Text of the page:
Partway through the 2018 girls soccer season, Anderson High School’s starting center back got injured, leaving a huge hole in the Trojans’ lineup. Due the key role the center back plays, head coach Aaron Strawser McGough, who played for the the University of Texas women’s soccer team from 2012 to 2015, knew she’d need a special athlete to take the injured player’s spot.
She immediately thought of freshman starting outside back Raine Cockrell.
The center back position requires consistency and skill and is typically reserved for upperclassmen with a few years of varsity experience under their belts, but Strawser had a feeling Raine, one of just three freshmen on varsity, could handle it.
“Moving a freshman there was risky, I guess,” Strawser said, “but [Raine] stayed there the rest of the season. I couldn’t take her out. She did such a great job.”
Raine’s performance earned her the respect of the district coaches, who at the end of the season named her newcomer of the year, but her attitude and hard work in practice got the attention of her teammates and earned her the title of CSLi Athlete of the Month for November.
“[Raine] makes sure that what she is doing is the right thing, the right way all the time,” Strawser said, “and she’s not only concerned about herself doing it that way, whether that’s not cutting corners or getting somewhere on time, she brings her teammates with her, which I think is huge to see from somebody so young to be able to step up and say ‘Hey, I’m not just going to do this on my own, but you should come and do it with me.’”
When the soccer season returns, Raine will once again take over the center back spot, and this time, she’ll be the experienced one in the back line.
“[Raine’s] really learned a lot and is distributing what she’s learned to the rest of the back line,” Strawser said. “There’s about four girls that she’s kind of taken under her wing.”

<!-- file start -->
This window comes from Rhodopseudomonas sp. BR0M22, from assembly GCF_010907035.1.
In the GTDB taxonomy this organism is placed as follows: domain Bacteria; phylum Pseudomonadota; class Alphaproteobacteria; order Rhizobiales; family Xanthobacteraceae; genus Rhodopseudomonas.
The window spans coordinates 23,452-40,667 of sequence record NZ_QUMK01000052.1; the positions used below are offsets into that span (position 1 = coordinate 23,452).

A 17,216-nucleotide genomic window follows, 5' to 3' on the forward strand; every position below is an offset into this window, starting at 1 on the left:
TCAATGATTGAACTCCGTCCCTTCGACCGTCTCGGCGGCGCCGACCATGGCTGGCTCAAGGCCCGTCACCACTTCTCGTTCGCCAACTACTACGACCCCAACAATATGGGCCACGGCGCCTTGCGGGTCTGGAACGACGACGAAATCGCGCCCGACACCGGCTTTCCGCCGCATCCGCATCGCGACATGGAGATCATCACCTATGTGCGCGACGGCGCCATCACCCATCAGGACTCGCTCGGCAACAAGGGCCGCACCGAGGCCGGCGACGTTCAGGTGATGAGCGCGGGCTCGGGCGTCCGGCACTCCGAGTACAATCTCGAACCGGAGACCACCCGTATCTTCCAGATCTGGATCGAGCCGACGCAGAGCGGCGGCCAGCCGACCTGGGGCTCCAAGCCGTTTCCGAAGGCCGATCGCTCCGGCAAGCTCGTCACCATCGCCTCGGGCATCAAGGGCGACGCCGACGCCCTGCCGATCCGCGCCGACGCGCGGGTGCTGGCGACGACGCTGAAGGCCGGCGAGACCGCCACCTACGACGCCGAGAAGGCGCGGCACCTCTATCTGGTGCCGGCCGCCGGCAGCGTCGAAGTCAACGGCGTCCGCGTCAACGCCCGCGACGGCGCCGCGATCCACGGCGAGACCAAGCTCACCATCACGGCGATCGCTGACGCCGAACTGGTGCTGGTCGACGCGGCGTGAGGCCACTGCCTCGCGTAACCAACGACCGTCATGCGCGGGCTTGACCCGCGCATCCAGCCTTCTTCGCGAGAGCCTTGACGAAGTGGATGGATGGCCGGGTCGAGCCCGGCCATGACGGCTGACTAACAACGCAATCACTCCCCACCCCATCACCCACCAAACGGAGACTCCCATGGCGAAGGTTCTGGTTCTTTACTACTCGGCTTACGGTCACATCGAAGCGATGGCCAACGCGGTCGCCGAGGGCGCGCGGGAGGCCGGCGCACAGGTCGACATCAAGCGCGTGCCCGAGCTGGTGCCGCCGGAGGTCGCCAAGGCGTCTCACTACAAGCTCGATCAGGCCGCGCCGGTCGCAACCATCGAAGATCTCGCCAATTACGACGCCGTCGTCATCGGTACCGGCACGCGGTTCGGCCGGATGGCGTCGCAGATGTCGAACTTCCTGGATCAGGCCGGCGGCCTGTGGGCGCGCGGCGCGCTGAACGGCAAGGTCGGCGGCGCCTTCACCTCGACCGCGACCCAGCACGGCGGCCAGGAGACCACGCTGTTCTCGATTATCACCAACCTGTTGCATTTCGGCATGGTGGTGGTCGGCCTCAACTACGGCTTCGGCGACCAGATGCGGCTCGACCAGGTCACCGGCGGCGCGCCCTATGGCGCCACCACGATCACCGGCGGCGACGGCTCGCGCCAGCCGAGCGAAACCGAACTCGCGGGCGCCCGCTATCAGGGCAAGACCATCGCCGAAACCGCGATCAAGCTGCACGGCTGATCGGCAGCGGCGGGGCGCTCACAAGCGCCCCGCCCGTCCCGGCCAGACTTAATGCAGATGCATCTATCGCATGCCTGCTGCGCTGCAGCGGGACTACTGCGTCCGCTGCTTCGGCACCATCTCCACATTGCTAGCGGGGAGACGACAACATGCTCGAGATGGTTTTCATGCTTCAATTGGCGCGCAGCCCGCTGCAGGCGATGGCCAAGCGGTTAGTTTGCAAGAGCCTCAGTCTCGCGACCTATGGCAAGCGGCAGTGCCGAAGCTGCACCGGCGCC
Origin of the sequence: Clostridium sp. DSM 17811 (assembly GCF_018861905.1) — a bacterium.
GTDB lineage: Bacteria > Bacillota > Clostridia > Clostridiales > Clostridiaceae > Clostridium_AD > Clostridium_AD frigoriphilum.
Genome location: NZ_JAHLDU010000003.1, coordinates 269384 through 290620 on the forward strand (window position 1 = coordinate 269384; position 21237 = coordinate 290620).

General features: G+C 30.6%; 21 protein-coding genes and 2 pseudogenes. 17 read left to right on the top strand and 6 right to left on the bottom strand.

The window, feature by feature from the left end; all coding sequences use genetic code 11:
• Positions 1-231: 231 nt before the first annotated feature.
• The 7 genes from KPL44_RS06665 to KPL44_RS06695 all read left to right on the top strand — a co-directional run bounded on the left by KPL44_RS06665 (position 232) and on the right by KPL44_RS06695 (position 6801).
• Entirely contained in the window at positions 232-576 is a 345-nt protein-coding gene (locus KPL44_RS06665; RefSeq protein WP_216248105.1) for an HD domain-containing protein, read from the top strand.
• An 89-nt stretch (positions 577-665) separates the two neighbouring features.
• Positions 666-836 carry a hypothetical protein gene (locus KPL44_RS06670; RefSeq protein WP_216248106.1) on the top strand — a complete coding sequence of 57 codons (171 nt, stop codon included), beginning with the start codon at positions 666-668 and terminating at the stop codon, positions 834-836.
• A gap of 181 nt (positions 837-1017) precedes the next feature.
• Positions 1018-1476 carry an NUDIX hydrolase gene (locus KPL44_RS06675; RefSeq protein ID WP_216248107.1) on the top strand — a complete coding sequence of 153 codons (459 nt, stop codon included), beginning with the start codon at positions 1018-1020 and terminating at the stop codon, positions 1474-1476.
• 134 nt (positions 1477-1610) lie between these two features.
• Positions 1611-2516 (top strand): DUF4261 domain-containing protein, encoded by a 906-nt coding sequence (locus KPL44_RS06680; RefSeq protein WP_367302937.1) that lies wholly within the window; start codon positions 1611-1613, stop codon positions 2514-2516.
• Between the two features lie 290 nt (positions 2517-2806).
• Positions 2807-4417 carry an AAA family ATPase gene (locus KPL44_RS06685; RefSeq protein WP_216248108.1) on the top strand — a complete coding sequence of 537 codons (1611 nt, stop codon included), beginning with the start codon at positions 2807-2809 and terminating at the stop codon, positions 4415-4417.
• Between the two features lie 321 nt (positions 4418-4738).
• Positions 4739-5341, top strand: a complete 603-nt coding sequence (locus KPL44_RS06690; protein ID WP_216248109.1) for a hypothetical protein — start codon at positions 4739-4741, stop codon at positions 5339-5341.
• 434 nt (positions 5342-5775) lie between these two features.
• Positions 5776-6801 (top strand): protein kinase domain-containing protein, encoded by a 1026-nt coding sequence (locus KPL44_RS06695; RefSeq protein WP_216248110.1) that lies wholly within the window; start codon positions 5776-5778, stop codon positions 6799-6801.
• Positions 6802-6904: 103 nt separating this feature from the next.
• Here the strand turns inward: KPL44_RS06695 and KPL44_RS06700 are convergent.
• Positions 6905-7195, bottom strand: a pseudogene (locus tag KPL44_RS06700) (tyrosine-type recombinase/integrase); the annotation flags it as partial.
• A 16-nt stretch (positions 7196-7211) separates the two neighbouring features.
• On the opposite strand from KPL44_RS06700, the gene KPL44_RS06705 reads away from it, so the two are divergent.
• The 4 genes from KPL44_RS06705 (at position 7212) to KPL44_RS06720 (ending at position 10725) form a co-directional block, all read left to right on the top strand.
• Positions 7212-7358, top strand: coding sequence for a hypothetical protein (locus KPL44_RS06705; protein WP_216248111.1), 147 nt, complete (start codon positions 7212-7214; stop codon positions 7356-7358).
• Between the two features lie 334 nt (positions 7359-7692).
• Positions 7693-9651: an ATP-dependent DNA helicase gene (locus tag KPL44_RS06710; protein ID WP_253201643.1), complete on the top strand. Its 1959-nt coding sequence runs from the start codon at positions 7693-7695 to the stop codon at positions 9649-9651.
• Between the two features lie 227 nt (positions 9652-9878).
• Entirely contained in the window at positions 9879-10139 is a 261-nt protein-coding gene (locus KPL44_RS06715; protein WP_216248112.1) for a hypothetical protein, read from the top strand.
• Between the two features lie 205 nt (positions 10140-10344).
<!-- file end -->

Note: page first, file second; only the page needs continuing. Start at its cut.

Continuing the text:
“I feel like I play an important role because some of the girls that are playing in the back line this year haven’t played in the back line,” Raine said. “I feel like by me spreading my knowledge to them it’s just helping them.”
Heading into the 2019 season, Raine applied to be a captain on the Anderson squad, a rigorous process that includes submitting an essay and requesting recommendations from teachers.
Raine’s essay detailed how the team could get better on the field, and perhaps even make it to the second round of playoffs for the first time, by spending more time together outside of soccer and becoming better connected as individuals. Her teacher recommendations were outstanding, and she received 5 out of 5 on almost every category Strawser asked the teachers to rank, including class participation, submitting assignments on time, and going above and beyond in the classroom.
“[Raine] is a highly responsible student who seems to consistently push herself to do better,” one teacher wrote. “She always asks questions when she is confused and uses her time in class wisely. Raine leads by example and I strongly recommend her for a leadership role.”
For Raine, being a leader means sharing her thoughts, but also making sure others get to contribute to the discussion, and already, she’s taken the initiative to streamline communication within the team.
Strawser had tapped Raine to be the go-between for any news or updates that came from the coaching staff and need to be communicated to the team. But with so many newcomers on the team this fall, every topic introduced into the group text inspired a deluge of questions from the underclassmen, while the more veteran members of the team received hundreds of notifications as the conversation reiterated things they already knew, so Raine suggested creating a second group of just the newcomers and her.
“I like to make my opinion heard so I like to stand up for what I’m thinking,” she said. “I like to have everyone else’s opinion heard, as well.”
Most impressively, Raine has already established clout with her teachers, teammates, and the other coaches in the district and is still only a sophomore. The Anderson girls soccer will benefit from her presence for three more years.
“Athlete of the Month” highlights an AISD athlete who has displayed leadership, integrity, service and sportsmanship both on and off the field. This recognition is meant to draw attention to AISD athletes who serve as role models in their respective schools and make positive contributions to their communities.